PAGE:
Shoveling snow. A feeling of flow.

I still ski (cross country) pretty well. But this Christmas Holiday I experienced more flow, purpose and coherence shoveling snow.

Most of my time outside with the shovel, I was actually being useful. Clearing snow from the roof of our cabin and improving the view through our windows.

I think my mother appreciated it. – At least she was willing to take some video of me. And I liked the idea that I was doing some necessary work while she cooked delicious meals.

At one point, though, I just wanted to play with different movements and free snow throws. I know that I’m not Rocky training for the Ivan Drago fight. However, being out there, I have to admit that those epic scenes inspired me. Here are some pictures:

Loaded walking with awkward weight.

Sinking deep into the snow.


Hip hinge.

Weight transfer.

Power walk, loaded by the deep snow.

Sinking completely through the snow, having to crawl to get up.

I also walked backwards and sideways.

Variations of cross crawls to recover.

In the end, I combined it all and walked forward while shoveling.

“People don’t buy what you do; they buy why you do it. And what you do simply proves what you believe,” Simon Sinek says.

This might explain why shoveling snow made me feel so good: I’m able to tell myself why I’m doing it. Here is a three point list:

– Moving snow from the roof and around the cabin is a practical task that needs to be done, and resonates with the Georges Hébert quote: “Be fit to be useful”, which is embraced and beautifully communicated by the MovNat community.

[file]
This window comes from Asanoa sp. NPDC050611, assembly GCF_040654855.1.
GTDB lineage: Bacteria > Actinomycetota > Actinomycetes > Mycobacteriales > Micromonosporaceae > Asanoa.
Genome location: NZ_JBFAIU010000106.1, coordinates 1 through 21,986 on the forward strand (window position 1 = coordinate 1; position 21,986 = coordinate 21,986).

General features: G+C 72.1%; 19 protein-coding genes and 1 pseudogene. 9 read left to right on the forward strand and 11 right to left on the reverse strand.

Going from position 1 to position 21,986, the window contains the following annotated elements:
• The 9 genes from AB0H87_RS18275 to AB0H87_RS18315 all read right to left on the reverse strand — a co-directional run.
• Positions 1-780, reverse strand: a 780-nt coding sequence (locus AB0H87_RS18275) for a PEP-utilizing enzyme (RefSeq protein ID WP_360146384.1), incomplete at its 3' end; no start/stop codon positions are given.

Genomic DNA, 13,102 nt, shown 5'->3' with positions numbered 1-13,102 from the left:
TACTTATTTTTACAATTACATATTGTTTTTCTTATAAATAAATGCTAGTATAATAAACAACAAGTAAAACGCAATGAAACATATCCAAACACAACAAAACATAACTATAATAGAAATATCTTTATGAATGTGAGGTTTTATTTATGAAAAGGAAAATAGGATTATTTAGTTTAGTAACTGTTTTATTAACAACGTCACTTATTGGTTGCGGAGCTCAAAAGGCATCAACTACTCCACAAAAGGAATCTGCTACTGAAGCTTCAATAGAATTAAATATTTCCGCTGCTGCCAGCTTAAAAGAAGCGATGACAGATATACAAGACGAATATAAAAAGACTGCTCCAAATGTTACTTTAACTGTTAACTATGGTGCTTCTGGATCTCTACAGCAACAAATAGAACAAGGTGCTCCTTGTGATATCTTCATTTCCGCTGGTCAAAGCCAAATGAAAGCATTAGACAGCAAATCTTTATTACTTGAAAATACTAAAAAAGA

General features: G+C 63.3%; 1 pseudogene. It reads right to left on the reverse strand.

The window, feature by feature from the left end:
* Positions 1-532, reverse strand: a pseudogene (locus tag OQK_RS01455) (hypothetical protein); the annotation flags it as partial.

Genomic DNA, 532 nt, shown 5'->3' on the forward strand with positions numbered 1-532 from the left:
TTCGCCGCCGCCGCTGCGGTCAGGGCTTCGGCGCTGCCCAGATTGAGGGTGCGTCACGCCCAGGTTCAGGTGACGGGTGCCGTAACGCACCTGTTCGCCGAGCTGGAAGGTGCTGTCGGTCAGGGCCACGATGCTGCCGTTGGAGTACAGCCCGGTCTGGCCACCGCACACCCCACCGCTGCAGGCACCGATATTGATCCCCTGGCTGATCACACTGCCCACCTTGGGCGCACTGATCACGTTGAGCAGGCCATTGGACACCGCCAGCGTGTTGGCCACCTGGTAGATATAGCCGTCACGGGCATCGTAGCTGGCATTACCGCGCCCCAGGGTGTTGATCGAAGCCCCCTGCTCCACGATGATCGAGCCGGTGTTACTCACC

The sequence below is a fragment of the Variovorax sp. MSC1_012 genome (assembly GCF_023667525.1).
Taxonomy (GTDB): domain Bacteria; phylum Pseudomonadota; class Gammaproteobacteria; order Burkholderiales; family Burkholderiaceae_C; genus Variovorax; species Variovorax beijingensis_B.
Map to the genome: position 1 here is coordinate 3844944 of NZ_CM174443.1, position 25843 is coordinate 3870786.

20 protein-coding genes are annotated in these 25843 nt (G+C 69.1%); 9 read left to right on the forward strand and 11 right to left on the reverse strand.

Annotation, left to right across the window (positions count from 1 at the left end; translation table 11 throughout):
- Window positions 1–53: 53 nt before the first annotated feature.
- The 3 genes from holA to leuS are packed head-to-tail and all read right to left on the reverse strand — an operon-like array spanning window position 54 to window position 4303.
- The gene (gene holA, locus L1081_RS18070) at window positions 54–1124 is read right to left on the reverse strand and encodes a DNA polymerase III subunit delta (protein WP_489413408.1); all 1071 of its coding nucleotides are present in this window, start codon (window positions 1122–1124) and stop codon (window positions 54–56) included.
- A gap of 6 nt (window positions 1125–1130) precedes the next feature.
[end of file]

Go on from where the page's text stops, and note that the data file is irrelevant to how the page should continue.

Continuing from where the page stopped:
– I want to be able to contribute in manual farm and forest work. Shoveling snow is probably decent preparation for that. “Use what you have. Do what you can”.
– Thanks to Tim Anderson’s writings, I have fallen in love with the term: “Old man’s strength”. That’s the kind of strength that gets things done. It’s also the kind of strength that stays with you for life. It’s only one way to achieve it: Physical labor. Read the Original Strength books for more depth considering this. It’s also portrayed in Thor Gotaas’ books about the cross country skiers of the past.

Below is a video of the fun in the snow. I didn’t have the patience to really trim it down to being short and concise. However, for those interested, it shows how I move while working. I welcome every coaching advice for how I can improve my shoveling!